Despite common belief, there is no consistent scientific evidence (yet) to support local honey helping with hay fever symptoms. The pollen that causes hay fever tends to come from grasses and trees, which is different to the small amount of pollen in honey (as this comes mainly from flowers). But if you find it helps you and you’re consuming a sensible amount, then there’s likely no harm in carrying on (so long as you have no problems with blood sugar management, diabetes etc.). Remember not to give honey to infants under one.
4. Nutritional support
While it is important to stress that there is no such thing as a specific, evidence-based diet for hay fever, it’s a good idea to try to eat a nutritious and balanced diet where possible for all sorts of wider health reasons.
Things like consuming a wide variety of colourful fruit and vegetables (which contain a variety of potentially anti-inflammatory polyphenols, as well as fibre and essential nutrients), including some oily fish or plant-based omega-3 fats in your diet, and aiming to eat a mainly whole-foods, minimally processed diet are all a sensible place to start (Hoff et al., 2005, Singh, Holvoet and Mercenier, 2011).
Research is currently ongoing examining the potential role of the microbiome and probiotics, in allergic diseases such as hay fever. While many more good-quality studies are needed to design safe treatments and guidelines based on this work, there are some promising findings under investigation (Yang, Yang and Liu, 2013).
For full information, take a look at this NHS overview.
Safe sun exposure
Sunshine, at safe levels, often feels good for us. It brightens our mood, enables us to enjoy the great outdoors and helps our body produce vitamin D. As a nutrition professional, I am often asked about vitamin D and how much sun we should get to keep our levels topped up. However, as you’ll see below, there is no single answer to this question, as there are a lot of variables that need to be considered to safely enjoy the sunshine.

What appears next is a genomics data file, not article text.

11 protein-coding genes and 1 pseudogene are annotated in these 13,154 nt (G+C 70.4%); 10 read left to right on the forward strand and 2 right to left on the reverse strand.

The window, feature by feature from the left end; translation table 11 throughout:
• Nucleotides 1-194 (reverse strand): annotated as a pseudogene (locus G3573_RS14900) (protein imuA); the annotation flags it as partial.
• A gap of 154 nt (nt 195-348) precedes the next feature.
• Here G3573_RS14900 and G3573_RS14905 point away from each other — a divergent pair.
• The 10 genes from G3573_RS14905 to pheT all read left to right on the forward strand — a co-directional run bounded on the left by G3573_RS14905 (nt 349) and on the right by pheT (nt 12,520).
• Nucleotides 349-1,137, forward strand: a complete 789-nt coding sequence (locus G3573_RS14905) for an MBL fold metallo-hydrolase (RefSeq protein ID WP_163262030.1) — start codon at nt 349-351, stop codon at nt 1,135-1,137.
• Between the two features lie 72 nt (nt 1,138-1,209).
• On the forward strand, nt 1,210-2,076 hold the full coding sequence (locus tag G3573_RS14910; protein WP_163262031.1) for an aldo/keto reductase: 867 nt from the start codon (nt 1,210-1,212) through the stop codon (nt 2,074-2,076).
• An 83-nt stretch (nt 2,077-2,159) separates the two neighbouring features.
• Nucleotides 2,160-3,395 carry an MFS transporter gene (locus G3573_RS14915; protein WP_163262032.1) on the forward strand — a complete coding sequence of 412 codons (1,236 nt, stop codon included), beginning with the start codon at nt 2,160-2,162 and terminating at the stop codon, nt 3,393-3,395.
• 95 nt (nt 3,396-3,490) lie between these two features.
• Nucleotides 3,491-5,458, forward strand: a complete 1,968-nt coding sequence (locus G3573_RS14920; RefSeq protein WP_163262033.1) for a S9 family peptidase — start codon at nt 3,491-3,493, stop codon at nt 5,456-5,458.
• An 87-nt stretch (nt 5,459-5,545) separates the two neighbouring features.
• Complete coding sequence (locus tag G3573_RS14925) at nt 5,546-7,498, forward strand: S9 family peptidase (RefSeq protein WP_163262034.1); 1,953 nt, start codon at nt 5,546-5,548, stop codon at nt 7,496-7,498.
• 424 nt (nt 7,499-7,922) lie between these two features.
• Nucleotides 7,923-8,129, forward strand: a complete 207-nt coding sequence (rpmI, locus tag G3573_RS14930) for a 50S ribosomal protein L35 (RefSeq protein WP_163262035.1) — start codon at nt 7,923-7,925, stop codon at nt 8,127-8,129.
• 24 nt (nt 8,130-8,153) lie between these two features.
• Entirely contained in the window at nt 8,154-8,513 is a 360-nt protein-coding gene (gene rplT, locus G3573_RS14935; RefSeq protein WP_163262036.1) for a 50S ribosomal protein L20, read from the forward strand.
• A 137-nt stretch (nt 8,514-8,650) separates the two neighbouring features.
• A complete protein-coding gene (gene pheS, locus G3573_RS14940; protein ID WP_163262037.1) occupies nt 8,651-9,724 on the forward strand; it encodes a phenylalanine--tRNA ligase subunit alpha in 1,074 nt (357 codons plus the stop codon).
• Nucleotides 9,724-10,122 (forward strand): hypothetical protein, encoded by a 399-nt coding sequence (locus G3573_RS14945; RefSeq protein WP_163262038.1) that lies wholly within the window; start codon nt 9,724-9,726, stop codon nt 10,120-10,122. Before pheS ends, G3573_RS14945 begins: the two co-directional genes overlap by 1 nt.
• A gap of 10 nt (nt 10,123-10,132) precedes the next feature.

Over-doing sun exposure is not a good idea as it can lead to skin damage and may increase the risk of skin cancer. Finding where the balance lies between the benefits and risks of sunshine is inevitably a very individual matter. I hope, however, that this summary of my own reading and research of some of the key suggestions for safe sun exposure might help you feel more informed too. Of course, I come at this as a nutrition professional, not a skincare professional, so please be aware that I might not have covered absolutely everything here. However, writing this article has certainly encouraged me to up my own sun care regime, and I thought some of the information I read about was worth sharing. I hope you find it interesting.
As always, please ask for professional advice if you have any concerns about your skin or if you have risk factors that may increase the effects or potential damage of sunlight on your skin. Likewise, if you think you’re at risk of vitamin D deficiency, please seek appropriate support.
The intensity of the sun’s rays will vary a lot between geographical location, time of year (interesting to note that it is at it’s most intense in the UK in late June), The time of day (strongest from 11am – 3pm), weather conditions and reflection (such as snow, sand, water or bright surfaces). The UV index from the Met Office provides some helpful information on UV levels in the UK.
A quick sun strength test that works anywhere in the world is the ‘shadow rule’. If your shadow is shorter than your height, the sun intensity is strong and you’re more likely to burn. So you’ll need to take extra care to protect your skin.
Skin colour also influences safe sun exposure. People with genetically darker skin are at a relatively lower risk of burning, but potentially at higher risk of vitamin D deficiency in the UK. Those with darker skin tones may therefore need a little more time in the sun to produce the same amount of vitamin D as people with lighter skin, although should still take care to avoid sunburn (NICE, 2016).